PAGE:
Oklahomans passed sweeping alcohol law changes on Nov. 8. They now have nearly two years to wait for those changes to actually be the law of the land.
In the meantime, legislators plan on fine-tuning what voters did on Election Day, regulators are seeking more funding to handle the coming changes and businesses will adapt to a new competitive landscape.
The new alcohol laws don’t take effect until Oct. 1, 2018. With the passage of State Question 792, an accompanying measure, Senate Bill 383, goes into effect. The nearly two-year lag is intentional. The plan, legislators who wrote the bill said, was to allow time to work out unforeseen issues and allow dry Oklahoma counties the chance to react to the bill themselves.
State Sen. Stephanie Bice, R-Oklahoma City, said one reason for the time between passage and the changes taking effect is to let the 18 remaining dry counties in Oklahoma decide whether they want to remain dry.
“We needed to give those counties enough time to have a vote,” Bice said.
State Rep. Glen Mulready, R-Tulsa, and Bice said besides issues not yet apparent, some topics such as Sunday sales, accompanied minors in stores and extended hours could be considered by the Legislature.
Mulready said he had language drafted for Sunday sales this year but took it out to make the bill more palatable to voters and because liquor store owners seem divided on the prospect.
Casey Karney, who helps run Aspen Liquor, 2201 W. Washington St. in Broken Arrow, wasn’t too keen on the potential for Sunday sales when he spoke with the World last week. He was among the few people in his business who were in favor of State Question 792.
“At the end of the day, it’s not if. It’s when,” Karney said of the law change.
Under the new law, the virtual monopoly that liquor stores had on selling wine and strong beer goes away, while their ability to be the only retailers that sell spirits will be maintained. The new law creates three types of license for retailers — wine, beer and spirits.
Grocery and convenience stores will be allowed to have wine and beer licenses, allowing them to sell something other than the 3.2 beer they sell now. Retailers, particularly Wal-Mart, plowed support and money into the campaign.
Tulsa-based convenience store chain QuikTrip gets to add craft beer and wine to its shelves in 2018, but says it is not going to be a huge boost for business.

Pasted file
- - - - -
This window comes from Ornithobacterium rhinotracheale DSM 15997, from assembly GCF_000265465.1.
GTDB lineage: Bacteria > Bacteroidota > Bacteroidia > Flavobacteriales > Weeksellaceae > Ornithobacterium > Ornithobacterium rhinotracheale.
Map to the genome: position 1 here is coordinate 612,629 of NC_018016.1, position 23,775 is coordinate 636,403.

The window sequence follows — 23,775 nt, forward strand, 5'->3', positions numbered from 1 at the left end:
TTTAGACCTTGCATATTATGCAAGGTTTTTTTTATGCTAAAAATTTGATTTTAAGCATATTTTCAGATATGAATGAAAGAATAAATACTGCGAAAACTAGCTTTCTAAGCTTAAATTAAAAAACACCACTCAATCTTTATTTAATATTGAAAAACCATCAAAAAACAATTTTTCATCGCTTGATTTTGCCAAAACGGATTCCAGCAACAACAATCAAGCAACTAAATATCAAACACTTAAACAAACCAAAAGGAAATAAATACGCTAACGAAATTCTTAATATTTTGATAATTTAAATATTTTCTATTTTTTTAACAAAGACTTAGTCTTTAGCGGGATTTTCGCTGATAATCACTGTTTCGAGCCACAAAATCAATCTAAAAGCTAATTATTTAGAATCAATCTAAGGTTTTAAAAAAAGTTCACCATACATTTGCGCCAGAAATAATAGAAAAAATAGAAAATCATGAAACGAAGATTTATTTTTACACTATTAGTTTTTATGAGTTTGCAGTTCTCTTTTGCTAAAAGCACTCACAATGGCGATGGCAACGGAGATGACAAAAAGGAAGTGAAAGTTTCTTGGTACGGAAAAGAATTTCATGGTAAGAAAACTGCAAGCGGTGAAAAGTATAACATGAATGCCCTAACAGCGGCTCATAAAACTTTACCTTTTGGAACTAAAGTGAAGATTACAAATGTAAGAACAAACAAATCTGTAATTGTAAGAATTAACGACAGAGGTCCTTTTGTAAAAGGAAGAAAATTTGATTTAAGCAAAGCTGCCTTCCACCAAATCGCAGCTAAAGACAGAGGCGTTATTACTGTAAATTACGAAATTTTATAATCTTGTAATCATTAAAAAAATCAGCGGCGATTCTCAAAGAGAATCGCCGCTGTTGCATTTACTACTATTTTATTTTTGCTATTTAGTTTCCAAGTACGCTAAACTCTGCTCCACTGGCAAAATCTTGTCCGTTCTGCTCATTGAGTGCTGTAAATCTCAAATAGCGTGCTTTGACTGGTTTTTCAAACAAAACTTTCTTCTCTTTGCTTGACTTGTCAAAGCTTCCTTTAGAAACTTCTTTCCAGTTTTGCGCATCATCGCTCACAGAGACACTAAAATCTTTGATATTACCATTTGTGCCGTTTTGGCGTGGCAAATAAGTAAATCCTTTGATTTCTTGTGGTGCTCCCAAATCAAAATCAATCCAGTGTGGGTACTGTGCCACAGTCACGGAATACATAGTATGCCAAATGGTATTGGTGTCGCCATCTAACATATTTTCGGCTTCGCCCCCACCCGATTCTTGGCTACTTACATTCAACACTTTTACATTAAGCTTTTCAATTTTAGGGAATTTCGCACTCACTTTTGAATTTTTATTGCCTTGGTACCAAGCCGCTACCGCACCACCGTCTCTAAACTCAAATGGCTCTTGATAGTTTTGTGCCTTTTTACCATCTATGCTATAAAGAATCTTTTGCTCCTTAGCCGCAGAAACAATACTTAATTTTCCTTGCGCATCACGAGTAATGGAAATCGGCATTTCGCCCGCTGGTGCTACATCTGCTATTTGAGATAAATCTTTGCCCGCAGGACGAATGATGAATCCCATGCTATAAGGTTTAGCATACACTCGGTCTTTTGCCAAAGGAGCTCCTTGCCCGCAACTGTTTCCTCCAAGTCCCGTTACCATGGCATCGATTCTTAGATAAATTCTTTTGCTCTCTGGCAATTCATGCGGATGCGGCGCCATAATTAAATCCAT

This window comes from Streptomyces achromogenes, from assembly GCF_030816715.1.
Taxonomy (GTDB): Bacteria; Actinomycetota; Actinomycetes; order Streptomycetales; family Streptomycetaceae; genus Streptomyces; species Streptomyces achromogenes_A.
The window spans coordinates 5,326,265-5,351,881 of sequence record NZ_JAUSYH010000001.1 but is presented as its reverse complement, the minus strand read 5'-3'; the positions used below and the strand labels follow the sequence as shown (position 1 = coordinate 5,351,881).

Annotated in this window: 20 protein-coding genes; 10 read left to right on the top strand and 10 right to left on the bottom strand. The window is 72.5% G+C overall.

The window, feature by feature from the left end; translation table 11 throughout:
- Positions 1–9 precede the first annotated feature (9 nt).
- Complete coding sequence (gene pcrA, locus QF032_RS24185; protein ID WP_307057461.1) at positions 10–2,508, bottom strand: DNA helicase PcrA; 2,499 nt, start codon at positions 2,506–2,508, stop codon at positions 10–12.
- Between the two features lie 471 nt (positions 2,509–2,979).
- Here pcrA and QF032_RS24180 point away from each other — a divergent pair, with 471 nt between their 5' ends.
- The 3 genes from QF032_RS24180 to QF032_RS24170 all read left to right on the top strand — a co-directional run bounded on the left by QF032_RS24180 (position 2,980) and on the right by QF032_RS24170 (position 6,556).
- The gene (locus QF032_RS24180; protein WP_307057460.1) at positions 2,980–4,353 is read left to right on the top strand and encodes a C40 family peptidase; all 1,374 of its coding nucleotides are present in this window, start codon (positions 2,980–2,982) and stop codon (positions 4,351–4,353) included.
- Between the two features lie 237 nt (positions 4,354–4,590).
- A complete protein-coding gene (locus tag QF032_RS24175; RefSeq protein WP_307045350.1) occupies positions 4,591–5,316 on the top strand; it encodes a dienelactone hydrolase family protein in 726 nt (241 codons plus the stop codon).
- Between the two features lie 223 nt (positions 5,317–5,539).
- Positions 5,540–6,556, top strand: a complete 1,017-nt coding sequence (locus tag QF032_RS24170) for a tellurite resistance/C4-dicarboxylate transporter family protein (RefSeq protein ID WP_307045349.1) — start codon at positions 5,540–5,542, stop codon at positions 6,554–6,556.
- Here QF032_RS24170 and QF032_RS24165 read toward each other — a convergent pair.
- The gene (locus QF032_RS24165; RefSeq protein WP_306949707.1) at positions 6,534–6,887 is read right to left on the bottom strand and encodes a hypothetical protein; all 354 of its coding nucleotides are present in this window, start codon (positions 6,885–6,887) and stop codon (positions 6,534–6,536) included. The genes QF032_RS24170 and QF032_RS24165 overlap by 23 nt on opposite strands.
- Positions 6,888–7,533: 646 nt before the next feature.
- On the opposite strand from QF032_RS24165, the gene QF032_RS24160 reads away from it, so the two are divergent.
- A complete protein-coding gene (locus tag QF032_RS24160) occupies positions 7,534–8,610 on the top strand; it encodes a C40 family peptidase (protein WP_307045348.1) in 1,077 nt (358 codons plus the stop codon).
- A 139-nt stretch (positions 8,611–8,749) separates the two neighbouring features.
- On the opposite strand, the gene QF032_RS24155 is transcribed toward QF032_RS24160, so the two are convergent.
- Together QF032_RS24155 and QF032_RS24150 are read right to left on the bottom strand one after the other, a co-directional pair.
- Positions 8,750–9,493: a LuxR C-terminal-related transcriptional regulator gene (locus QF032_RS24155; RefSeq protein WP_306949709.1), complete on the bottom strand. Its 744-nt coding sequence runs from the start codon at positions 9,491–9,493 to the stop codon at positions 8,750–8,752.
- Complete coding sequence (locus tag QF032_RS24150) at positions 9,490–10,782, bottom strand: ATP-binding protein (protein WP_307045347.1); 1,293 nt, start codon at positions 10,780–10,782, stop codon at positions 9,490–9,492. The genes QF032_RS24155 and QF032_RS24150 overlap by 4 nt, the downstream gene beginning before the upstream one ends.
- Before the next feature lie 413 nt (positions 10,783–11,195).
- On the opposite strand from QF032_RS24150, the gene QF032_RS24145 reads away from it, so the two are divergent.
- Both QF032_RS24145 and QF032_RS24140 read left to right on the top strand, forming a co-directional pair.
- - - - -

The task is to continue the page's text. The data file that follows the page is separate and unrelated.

Spokesman Mike Thornbrugh said 3.2 beer is already 85 percent of the market share in Oklahoma. With 3.2 replaced with the full-strength version of the national brands, he said, the place where QT can add market share is with craft beer and selling “great brands” such as Marshall.
Reasor’s, the local grocery store chain, doesn’t see it as a big boost, either.
“I’m not sure if it will be a big jump. There will be a potential for additional sales for us,” said COO Brent Edstrom, “It’s a convenience issue. It’s easier to pick up the cabernet with steak or chardonnay for the salmon.”
Liquor stores expect to lose business, and their industry group, the Retail Liquor Association of Oklahoma, plans to sue on 14th Amendment grounds, which concerns equal protection under the law.
Mulready said the liquor stores are right about being treated differently: They get a retail spirits license.
Karney said Aspen Liquor has planned for losing about a half-million dollars in sales and expects about 50 percent of the stores statewide to close. But, he said, Aspen is treating it as an opportunity. Owners have remodeled the Broken Arrow store to make it more inviting, in part, because of the competition.
He said they started planning to install coolers earlier this year — SQ 792 and its legislative companion allow for coolers.
For QuikTrip, Thornbrugh said the company could be ready for the law changes shortly and understands the lag time is for legislative fixes.
Edstrom said his chain will work on plans for the next year to 16 months, and inventory will depend on the demographics around the stores.
While the changes may reshuffle the spending mix among retailers, it adds a good deal to the Alcoholic Beverage Law Enforcement Commission’s responsibilities. Director Keith Burt said he plans to ask the Legislature for more funding to add agents because of the added responsibility.
Under the old laws, 3.2 beer was regulated by the Oklahoma Tax Commission and treated as a food item. The distinction between 3.2 will be lifted, and regulating the three types of licenses will fall solely to ABLE.
Burt said the law changes will add thousands of new licensees, and that’s why ABLE needs the funding.